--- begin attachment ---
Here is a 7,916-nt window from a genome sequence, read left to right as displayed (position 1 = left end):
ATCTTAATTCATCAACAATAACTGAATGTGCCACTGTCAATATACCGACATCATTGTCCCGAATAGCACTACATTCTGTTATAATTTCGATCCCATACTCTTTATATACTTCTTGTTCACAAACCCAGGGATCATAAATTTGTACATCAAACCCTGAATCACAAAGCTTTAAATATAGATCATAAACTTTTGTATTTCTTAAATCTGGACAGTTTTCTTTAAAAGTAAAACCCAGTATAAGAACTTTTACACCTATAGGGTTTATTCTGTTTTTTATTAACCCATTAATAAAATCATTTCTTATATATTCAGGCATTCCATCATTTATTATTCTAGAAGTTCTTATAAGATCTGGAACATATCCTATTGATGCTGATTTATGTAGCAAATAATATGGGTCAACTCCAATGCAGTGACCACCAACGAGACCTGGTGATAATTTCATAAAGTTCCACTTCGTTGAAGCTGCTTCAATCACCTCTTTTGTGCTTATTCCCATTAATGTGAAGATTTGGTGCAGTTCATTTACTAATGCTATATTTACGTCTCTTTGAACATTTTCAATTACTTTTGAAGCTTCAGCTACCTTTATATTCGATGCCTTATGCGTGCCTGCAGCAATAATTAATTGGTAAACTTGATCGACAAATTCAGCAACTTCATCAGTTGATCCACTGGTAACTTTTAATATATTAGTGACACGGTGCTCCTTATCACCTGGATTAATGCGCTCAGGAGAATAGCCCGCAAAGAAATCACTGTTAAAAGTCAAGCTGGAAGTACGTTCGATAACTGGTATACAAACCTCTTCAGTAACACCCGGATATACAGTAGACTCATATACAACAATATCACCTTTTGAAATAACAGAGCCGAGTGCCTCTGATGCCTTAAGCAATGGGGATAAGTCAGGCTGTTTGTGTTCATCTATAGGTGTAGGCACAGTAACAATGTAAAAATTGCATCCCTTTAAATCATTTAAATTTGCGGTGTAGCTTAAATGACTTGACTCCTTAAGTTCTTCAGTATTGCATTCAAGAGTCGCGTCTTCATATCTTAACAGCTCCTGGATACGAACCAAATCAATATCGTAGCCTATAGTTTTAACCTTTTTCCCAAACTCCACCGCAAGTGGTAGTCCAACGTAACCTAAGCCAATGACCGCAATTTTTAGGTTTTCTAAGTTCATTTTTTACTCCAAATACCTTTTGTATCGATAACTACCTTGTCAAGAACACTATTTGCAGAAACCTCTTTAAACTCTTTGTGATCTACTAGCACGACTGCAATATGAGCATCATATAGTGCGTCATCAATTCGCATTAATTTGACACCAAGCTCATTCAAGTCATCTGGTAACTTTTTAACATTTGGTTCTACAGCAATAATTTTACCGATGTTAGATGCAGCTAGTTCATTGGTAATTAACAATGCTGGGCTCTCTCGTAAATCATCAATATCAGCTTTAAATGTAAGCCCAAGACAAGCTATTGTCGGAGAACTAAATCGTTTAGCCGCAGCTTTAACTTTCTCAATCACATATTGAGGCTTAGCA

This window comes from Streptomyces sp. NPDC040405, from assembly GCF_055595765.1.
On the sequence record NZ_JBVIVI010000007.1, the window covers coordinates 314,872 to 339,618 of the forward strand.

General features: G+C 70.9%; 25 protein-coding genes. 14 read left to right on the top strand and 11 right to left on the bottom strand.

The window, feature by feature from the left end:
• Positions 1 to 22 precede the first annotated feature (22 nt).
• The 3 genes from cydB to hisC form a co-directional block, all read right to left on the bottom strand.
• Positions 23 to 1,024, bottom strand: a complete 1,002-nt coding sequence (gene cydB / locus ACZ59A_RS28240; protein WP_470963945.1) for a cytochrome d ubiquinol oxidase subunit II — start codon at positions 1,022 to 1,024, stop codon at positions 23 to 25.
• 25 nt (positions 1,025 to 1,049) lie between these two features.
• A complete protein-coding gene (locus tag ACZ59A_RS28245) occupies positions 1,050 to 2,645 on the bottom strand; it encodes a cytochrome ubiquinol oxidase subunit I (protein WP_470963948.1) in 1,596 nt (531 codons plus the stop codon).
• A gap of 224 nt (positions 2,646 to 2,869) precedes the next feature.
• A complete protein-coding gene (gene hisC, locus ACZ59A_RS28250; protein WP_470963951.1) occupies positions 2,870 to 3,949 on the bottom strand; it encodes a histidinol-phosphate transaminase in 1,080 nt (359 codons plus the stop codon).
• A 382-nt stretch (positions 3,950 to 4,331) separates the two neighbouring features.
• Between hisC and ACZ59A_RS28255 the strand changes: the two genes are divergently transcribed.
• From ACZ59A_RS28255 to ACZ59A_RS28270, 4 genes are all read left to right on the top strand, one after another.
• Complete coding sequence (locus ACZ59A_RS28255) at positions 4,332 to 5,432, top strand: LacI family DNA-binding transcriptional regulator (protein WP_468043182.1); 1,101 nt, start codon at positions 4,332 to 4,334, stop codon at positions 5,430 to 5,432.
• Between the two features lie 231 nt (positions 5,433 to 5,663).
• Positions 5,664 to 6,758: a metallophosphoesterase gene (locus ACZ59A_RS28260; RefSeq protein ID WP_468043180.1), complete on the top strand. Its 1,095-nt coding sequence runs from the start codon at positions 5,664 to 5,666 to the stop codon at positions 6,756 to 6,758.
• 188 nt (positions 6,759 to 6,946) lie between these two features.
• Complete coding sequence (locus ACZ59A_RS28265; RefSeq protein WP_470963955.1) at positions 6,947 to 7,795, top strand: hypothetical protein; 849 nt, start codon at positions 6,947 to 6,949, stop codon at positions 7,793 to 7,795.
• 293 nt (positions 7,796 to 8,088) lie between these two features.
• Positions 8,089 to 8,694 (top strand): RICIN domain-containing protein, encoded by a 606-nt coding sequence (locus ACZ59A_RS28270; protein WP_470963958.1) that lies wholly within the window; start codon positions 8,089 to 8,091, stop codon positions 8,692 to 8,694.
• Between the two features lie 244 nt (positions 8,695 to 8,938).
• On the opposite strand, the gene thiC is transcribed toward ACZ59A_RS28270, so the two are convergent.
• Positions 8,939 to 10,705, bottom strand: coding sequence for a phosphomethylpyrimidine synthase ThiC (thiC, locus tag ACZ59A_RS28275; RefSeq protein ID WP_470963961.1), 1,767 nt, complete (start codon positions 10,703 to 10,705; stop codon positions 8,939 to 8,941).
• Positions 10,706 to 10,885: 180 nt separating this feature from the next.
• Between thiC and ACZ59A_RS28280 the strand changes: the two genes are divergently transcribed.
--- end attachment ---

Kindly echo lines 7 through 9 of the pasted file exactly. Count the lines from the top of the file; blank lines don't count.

• Positions 1 to 22 precede the first annotated feature (22 nt).
• The 3 genes from cydB to hisC form a co-directional block, all read right to left on the bottom strand.
• Positions 23 to 1,024, bottom strand: a complete 1,002-nt coding sequence (gene cydB / locus ACZ59A_RS28240; protein WP_470963945.1) for a cytochrome d ubiquinol oxidase subunit II — start codon at positions 1,022 to 1,024, stop codon at positions 23 to 25.